I'm a big believer in simplifying whenever possible, and finance is an important area for it. I've written previously how I try to limit the number and types of different accounts I have, but even more important is trying to get to a place where I can just relax and not think about any of it very much.

Obviously I still think about personal finance a lot (or you wouldn't have anything to read!), but my hope is that some day I will have finished evaluating all of my investment options and settled on a limited set of recurring service providers and I can make everything totally automatic. The extent to which we are able to do this is, in my opinion, one of the great examples of the contributions of information technology to our modern lifestyle.

Let me illustrate with my Verizon cell phone bill.

Step 1: I created an account on their website so that I can access my information without having to wade through telephone menus.

Step 2: I signed up for paperless billing. This means less mail to retrieve, sort, open, read and recycle (and saves trees!).

Step 3: I signed up for automatic payment by providing my bank information and giving my consent to have them withdraw the money directly from our checking account.

Each month, my total involvement amounts to reading an email from Verizon that tells me how much money they are taking out this month. This is a step I don't want to skip, as I do like to keep tabs on it. Can everything be this easy?

Well, I've done it with our mortgage, property taxes (part of the mortgage payment) and almost all of our bills so far, and I'm trying to remember to set it up every time I get a bill that I have to pay manually. Also, my retirement savings is automated through my employer-sponsored 401k (and Social Security withholdings) and my son's college savings is set up for an automatic monthly transfer from my checking account. We do still write the occasional check: for soccer dues, payments to our daycare providers (which vary), etc. Some of you may be thinking, "I do that with my bank's Bill Pay service", and I tried that, but it still felt like something that I had to manage, more than just monitor.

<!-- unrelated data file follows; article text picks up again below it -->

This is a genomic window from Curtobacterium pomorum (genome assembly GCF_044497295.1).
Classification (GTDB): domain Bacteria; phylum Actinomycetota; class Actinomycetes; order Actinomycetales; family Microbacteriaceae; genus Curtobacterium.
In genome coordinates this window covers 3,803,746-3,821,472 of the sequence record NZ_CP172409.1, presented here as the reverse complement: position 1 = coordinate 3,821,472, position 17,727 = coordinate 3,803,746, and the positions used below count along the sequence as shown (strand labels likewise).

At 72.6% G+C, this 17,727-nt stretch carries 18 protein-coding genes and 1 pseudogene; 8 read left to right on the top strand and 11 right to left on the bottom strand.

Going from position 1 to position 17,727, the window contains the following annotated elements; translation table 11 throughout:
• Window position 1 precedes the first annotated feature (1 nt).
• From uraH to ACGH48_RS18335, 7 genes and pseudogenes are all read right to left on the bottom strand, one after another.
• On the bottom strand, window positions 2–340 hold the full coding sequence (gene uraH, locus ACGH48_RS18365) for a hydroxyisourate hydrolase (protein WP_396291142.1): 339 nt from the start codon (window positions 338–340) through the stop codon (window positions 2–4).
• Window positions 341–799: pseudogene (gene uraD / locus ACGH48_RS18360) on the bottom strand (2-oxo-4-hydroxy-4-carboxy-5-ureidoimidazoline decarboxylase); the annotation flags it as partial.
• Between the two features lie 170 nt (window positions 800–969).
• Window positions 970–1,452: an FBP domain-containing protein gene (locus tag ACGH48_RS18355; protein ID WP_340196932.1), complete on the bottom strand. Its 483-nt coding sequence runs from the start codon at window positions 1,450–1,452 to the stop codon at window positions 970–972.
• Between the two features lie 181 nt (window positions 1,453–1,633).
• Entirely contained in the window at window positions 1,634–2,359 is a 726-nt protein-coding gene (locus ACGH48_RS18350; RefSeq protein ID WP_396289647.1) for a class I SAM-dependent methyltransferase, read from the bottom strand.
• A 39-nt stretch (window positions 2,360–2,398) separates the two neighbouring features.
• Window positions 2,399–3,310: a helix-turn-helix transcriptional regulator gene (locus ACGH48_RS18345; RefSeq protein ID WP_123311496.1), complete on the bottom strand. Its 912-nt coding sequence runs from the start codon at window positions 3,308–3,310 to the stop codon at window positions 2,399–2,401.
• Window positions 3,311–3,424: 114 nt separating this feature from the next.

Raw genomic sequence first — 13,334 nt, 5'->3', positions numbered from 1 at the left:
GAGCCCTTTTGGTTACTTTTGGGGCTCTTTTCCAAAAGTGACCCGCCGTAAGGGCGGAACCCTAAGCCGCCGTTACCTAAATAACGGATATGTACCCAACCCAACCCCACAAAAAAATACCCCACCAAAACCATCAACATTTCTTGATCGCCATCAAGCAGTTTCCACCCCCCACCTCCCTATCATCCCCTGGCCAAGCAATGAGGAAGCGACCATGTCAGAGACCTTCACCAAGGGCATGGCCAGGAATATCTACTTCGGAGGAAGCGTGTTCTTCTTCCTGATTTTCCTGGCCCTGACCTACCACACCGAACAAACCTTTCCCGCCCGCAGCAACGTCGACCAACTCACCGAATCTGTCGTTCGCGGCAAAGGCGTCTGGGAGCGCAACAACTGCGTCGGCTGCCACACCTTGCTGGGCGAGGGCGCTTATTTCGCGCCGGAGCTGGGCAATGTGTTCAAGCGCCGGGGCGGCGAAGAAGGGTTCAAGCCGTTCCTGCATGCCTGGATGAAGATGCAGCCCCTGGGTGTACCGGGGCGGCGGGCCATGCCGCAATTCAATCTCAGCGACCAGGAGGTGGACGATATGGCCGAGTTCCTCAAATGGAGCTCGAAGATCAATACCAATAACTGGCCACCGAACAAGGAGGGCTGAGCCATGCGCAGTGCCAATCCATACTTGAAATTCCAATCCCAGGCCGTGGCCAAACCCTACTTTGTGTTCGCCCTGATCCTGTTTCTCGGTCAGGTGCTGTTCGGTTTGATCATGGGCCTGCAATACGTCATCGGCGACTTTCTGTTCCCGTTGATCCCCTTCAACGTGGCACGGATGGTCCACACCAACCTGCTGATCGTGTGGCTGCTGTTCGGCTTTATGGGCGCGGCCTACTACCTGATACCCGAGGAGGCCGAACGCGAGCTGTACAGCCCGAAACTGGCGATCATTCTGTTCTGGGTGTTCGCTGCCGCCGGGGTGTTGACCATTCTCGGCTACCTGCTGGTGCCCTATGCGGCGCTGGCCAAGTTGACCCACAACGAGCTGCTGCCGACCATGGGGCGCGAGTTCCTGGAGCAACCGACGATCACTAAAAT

I should say that this strategy isn't right for everyone. If you are still living paycheck-to-paycheck, then you need to be very involved with all of your vendors to make sure that your payments are timed in such a way that your checks don't bounce (and you don't have to pay the associated fee). Once you have a little bit of cushion between your expenses and your income, however, automation can help by preventing you from forgetting to make a payment.

In an ideal world, I would never touch cash and everyone who I bought goods and services from would just take the required payment and leave me a little electronic receipt. I guess that when we get to the point where we can use debit cards everywhere, we will have arrived (or maybe it will be when Burgerville offers me a charge account.) I'm really hoping that the future will hold the possibility of being able to transfer money directly to other people's bank accounts. I still have to cash a load of checks every few months when I get reimbursed by all of the players on my soccer team for the dues payment I make, and it would be nice if they could just wire it to me. I know that Paypal offers a service like this, but that is yet another account to set up and maintain and I'm hoping that my bank will just offer it someday.

One last note: I'm not the only one that has seen the benefits of automation; among others, J.D. from GetRichSlowly lists automating finances as one of his keys to living debt-free. (By the way, congratulations are in order for J.D. as he just made his last payment on debt he has been carrying for twenty years. Way to go! Check out his site for lots of great advice and motivational stories about getting out of debt.)

Monday, December 3, 2007

More free phone calling

Posted by Matt

I recently posted about a device that lets you make free phone calls, even free 3 way calls, but just the other day found a service that will let you set up free conference calls with up to 150 people! Check out: http://www.freeconference.com/ConferenceCall.aspx

I haven't set up an account with them, but was on a call with someone I know who hosted a call this way and it seemed very straightforward. When you set up a conference, the system sends an email to all of the people that you indicate you want to invite with instructions on how to access the conference.

The one drawback I found is that the call-in number is not necessarily toll-free, so callers (including you) may have to pay long-distance for the call. If they are using a company line or a cell phone with free long distance, that might not be a problem, but it is something to consider.

This could be a relatively inexpensive option for small businesses to try out phone conferencing. If anyone tries it out, please post a comment relating your experience with the service.